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I’ve always been interested in the potential impact of social media on the criminal justice system. This book takes a few cases that have been tried in the media (be it social media or news media) and shows us what the media told us versus the full story.

Now, I’m one of those people that believes there will be three sides to every story. Your side, my side and the “truth”. Everyone will view and remember the exact same event differently. This doesn’t mean that either of us is wrong - but it also doesn’t mean we’re right. This is why it’s important to follow the evidence rather than making assumptions and finding evidence to go along with that. On top of everything, the media will not have access to an entire story. This is for so many reasons that a simple google search will present to you. When hearing about a case from the media, it’s essential to remember that we are not being given the full story so the trial we give the individuals should be done with a grain of salt. Now this doesn’t mean we can’t share our opinions or disagree with the way a case turns out, but as this book points out - it’s important to gather all the available facts.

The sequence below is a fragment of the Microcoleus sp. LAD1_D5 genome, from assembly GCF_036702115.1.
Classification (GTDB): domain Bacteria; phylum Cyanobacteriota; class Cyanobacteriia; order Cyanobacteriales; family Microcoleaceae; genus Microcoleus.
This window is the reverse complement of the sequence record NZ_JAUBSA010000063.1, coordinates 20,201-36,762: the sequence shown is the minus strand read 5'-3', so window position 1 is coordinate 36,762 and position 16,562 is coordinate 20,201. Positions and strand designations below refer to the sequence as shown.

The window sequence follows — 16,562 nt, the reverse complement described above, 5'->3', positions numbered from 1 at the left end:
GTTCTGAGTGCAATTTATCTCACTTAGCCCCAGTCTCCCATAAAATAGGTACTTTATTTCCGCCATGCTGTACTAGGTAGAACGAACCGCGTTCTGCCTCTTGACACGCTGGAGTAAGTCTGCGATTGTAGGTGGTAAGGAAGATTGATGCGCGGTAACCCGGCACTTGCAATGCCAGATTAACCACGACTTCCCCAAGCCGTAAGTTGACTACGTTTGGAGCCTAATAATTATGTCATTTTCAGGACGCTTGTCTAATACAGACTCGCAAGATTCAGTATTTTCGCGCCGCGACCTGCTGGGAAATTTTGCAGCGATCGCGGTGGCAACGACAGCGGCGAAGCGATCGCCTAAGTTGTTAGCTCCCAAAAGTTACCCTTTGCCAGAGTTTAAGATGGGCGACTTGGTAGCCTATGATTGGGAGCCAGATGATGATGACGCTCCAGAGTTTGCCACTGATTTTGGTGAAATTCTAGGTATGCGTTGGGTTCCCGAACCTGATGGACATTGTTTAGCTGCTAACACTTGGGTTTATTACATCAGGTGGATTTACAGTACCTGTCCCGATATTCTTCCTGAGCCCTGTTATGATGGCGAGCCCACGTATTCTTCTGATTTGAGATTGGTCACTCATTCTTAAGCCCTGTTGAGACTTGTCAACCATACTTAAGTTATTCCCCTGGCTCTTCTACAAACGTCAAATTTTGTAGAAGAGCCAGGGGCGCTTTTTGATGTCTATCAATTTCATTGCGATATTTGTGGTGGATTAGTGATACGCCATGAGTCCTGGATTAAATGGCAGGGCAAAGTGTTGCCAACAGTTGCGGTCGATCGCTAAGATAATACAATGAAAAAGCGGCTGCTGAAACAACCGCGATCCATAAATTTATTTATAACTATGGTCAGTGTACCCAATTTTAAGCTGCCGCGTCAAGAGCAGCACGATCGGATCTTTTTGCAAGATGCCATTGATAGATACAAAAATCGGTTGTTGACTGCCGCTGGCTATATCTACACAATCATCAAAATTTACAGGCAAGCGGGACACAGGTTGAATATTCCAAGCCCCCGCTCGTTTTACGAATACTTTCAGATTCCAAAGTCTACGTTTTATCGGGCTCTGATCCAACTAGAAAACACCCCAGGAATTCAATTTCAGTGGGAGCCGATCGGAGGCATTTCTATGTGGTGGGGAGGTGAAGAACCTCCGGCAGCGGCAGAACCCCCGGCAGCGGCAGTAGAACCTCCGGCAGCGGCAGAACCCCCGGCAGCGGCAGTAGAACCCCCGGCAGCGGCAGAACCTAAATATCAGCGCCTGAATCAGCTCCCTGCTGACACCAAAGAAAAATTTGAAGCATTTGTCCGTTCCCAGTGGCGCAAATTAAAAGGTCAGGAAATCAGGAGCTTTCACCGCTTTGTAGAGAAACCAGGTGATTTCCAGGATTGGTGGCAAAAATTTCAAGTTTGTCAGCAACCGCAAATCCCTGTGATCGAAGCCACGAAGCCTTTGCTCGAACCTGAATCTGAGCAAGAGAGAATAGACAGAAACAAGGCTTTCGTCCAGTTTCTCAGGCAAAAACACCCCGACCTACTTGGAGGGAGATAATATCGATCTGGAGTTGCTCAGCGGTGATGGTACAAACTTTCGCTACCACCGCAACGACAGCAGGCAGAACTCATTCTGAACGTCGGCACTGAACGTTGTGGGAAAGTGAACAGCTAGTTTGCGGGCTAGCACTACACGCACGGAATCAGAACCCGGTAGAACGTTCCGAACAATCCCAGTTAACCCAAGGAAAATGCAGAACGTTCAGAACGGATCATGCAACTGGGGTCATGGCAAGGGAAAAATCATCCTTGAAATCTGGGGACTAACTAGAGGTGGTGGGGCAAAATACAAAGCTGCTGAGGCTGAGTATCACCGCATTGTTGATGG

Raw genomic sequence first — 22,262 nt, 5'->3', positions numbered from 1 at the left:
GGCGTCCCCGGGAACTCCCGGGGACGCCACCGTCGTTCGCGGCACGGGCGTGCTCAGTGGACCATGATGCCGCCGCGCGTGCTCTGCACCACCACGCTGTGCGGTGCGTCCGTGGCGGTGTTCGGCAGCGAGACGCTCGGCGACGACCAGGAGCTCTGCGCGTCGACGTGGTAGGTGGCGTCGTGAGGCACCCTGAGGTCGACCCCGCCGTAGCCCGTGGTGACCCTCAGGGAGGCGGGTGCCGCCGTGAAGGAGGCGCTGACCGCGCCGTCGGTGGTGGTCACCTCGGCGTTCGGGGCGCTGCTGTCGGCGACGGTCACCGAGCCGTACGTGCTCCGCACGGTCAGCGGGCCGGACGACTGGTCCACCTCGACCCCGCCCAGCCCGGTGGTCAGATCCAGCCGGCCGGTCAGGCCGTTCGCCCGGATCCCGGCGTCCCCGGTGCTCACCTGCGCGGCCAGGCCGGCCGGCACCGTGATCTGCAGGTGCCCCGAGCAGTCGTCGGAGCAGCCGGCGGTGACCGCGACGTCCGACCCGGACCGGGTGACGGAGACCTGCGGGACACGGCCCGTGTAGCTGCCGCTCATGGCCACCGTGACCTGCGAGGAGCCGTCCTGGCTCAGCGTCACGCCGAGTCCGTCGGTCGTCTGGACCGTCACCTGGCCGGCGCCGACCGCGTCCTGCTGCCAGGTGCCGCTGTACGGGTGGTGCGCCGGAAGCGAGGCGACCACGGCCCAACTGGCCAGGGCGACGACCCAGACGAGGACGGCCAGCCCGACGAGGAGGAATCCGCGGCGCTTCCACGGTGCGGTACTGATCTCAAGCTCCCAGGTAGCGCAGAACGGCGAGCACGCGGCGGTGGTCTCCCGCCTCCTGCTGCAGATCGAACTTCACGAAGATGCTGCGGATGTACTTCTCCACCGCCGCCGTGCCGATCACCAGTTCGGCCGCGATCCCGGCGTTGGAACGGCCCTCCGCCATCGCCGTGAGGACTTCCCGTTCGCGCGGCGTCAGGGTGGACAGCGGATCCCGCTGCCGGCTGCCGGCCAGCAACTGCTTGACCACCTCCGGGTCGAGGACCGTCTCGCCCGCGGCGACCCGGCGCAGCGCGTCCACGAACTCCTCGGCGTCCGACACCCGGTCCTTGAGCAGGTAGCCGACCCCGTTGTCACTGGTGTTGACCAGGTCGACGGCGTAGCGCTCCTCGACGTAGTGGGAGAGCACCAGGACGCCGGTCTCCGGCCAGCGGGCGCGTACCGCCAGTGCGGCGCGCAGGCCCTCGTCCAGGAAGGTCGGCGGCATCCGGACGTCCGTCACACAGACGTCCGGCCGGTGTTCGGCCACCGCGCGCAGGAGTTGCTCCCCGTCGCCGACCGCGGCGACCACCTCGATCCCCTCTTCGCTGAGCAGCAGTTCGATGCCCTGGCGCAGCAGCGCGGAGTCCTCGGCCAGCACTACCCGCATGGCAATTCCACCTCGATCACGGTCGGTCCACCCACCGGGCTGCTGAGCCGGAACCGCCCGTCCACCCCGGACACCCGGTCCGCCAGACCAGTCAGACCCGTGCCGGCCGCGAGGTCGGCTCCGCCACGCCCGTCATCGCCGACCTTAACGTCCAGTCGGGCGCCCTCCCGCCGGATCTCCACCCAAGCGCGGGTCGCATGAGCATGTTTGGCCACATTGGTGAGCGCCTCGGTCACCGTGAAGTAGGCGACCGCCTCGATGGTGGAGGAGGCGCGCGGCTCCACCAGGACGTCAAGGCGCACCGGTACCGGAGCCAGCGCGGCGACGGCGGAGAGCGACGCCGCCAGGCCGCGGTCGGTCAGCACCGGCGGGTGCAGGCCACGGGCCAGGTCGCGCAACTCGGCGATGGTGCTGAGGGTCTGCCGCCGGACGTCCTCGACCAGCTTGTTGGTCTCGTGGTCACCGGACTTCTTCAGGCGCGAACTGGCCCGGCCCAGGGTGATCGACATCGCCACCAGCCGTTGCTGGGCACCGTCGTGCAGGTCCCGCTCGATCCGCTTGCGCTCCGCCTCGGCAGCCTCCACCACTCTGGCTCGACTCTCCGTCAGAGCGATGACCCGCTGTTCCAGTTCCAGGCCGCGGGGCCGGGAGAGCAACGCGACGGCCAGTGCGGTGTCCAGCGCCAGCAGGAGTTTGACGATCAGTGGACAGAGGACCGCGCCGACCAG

Thanks to the authors and LoveBooks Tours, I was gifted a hardcover copy of this book. I was dying to start it though, so I also requested the ebook from NetGalley but that approval took too long to come in too so the next logical course of action was to purchase the audiobook. So thanks all around for the many copies!

Absolutely a great listen - read to us by Anne Bremner - we can hear in her voice her feelings about the cases she was part of. I appreciate her candid thoughts and opinions on the cases included in this book - from the main cover story to OJ and Michael Jackson - we get a look at many cases that were tried in the media and how the cases in question played out not only in court, but throughout the entire investigation progress.